Jack’s Bar - as we nicknamed it - is a very rustic little place on the Chao Phraya River. Great for chilling out, people watching and taking in the atmosphere of the comings and goings of this busy river.
Jack himself is a real character; if he’s not serving you your drink, he can be found negotiating river trips on either a long tail boat or similar from the public pier or playing with his 3 adorable puppies or feeding his big, fat toad in his ornamental pond or, practising his golf swing off the end of the public pier!
If you’re staying at the Shangri La it’s ideally located – from the entrance gateway of the main wing, turn left and it’s just a few steps down to the river. If you’re staying at the Peninsula, it’s also conveniently situated – take the hotel boat straight across the river and from the Peninsular Pier reception lobby, turn right.
Address is roughly: Charoendrung Rd 42/1, Bangkok, Thailand
A G&T cost £2 – a bargain and with a great watching spot and a different perspective of the Chao Phraya River.
I first heard about Koh Kred (or Koh Kret) from fellow VTer, "TheDouglas". Thought I will check it out myself one good day.
That one good day finally arrived. In fact, it was so good that it was too hot to explore the island, especially after noon day. Felt that I could fry an egg on top of my head.
Koh Kred was created in the Chao Phraya River through digging a canal around a cape in 1722. There was no island originally. As the current diverted while making the canal larger, the island was formed.
Today, the island is popular with the locals as a day trip destination. It is home to the Mon people, and they are renowned for their pottery. In fact, there are 2 pottery villages on the island and it is in these villages where activities were centered.
While there is supposedly a river express boat every Sunday bringing city folks to the island, my entourage arrived at Pak Kred, just across the river via taxi. It was just a 30-40 mins ride from the city. Thereafter, we hop onto a hired speedboat and crossed the river.
We landed at the southern part of the island, away from the main activities. There is a concrete path linking the entire island where motorbikes do good business ferrying people around as an "island taxi". You can't miss them - the drivers wear red vests. It is said that one needs an 1-2 hours stroll to circumnavigate the island. It took us almost 1 hour to travel from the south to the northeast (where the villages are) in repressive heat. Not that we did not enjoy ourselves. There were rustic villages and cosy temples dusting the road and it was refreshing to be away from the greyish concrete to embrace lush greens. (Singaporeans: Think Pulau Ubin) Like Pulau Ubin, you can hire bicycles in the villages for easier exploration.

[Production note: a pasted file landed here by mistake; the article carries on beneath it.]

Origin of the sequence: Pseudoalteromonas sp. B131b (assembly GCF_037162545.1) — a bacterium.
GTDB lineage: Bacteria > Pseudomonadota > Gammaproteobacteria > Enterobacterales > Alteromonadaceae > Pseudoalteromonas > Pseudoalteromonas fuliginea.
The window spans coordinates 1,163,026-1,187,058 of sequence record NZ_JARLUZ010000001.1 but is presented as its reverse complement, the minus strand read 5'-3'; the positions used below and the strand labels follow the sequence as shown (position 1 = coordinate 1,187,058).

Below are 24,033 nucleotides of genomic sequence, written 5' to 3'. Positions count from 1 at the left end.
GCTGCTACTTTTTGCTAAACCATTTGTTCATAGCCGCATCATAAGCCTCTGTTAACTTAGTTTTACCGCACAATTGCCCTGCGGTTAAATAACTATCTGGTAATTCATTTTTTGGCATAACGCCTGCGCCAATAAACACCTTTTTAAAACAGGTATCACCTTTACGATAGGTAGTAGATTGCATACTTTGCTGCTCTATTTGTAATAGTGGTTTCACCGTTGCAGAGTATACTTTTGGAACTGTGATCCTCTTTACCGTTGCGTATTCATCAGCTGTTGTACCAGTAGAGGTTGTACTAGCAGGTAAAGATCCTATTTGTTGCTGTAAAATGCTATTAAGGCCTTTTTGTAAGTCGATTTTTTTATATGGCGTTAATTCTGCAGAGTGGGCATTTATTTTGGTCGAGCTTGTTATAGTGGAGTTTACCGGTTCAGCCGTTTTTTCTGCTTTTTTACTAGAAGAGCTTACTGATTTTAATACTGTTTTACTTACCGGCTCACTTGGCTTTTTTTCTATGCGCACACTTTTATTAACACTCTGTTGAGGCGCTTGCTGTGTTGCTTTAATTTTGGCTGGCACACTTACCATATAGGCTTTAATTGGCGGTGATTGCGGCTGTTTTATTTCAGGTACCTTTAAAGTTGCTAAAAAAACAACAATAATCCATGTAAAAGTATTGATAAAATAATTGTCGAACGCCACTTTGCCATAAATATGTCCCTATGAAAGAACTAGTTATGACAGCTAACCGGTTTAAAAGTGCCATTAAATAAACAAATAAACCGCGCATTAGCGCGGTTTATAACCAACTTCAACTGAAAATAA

The villages were swarmed with weekend merrymakers, mostly locals, out for a hunt of good bargains. There is a Sunday market here, full of stalls and shops selling hand-made trinklets, jewelries, furniture and of course, the famed quintessential potteries. My entourage carted back lovely clay aromatherapy urns, quaint motiffed plates and fanciful hand-made wind charms, with prices not seen in Bangkok.
Local stalls were selling plenty of local food and snacks as well - including deep fried wild flowers ala Tempura style and steamed coconut puddings.
On the far deep northeast end of the island, look out for Wat Paramaiyikawat, a snow white stupa, tilting to one side ala the Leaning Tower of Pisa, and adorned with a deep red sash in the middle. This is seemingly the most famous landmark on the island.
You can also learn more about the island through Wikitravels' page on Koh Kret.
This is the King of Rivers which you can sail by the Chao Phraya River Ferry. The boat trip is really a worthwhile, which we did coming from Khao San Road going to the Oriental. At each pier, the boat hands plead to the crowd to keep a "cool heart" and allow the gap between dock and boat to subside before disembarking or boarding! Get aboard as quick as possible!
And ... a charming lady all in hippie style, dared to ask 400 THB per person when we wanted to enter the pier. An unsuspecting tourist would have payed her.
It is good to know the boat trip only cost 10 THB, just like by a river-bus. You pay and get your ticket within the boat. You'll love it, the cool breeze, watching some famous spots (we saw the Grand Palace and the Temple of Dawn), some Thai kids splashin' around ...
We took a ferry to Thewes - and immediately at the exit, this market is upon you - well after the many taxi, tuktuk and moto taxis are upon you! A feast for eyes - even for a non-gardener such as me! In such an often dreary landscape, this healthy and colourful display was truly beautiful!
Along Chao Phraya River we can see so many various fishes which can be consumed by people who live along this river.But the strange goes to one of the Vihara/Wat along Chao Phraya. [Forget the name].There's only one white fish among thousand cat fishes[black] in this River, live here.Persicely in front of the Vihara/Wat.... Some says if u see this extinc fish in this river...it will bring you the good luck in future...Just Pray and all your wishes come true.That's what people say abt .
And we saw it!!!.I saw the White Cat Fish!!!The one and only.
We can feed them from boat and they will surround us.What greedy fishes!!!
It might not be the best place to watch a sunset regarding all the pollution that covers the city. However, it is nice enough to be able to catch one along Chao Praya river, our main river in Bangkok. Whether you watch it while cruising or having a dinner at a place along the river.. Sunsetting sets a different mood to Bangkok.
The boat trip on the Chaophraya river is marvelous, inspite of the rainy day - from an elephant ride through the djungle - over to a boat trip in many parts of Thailand.
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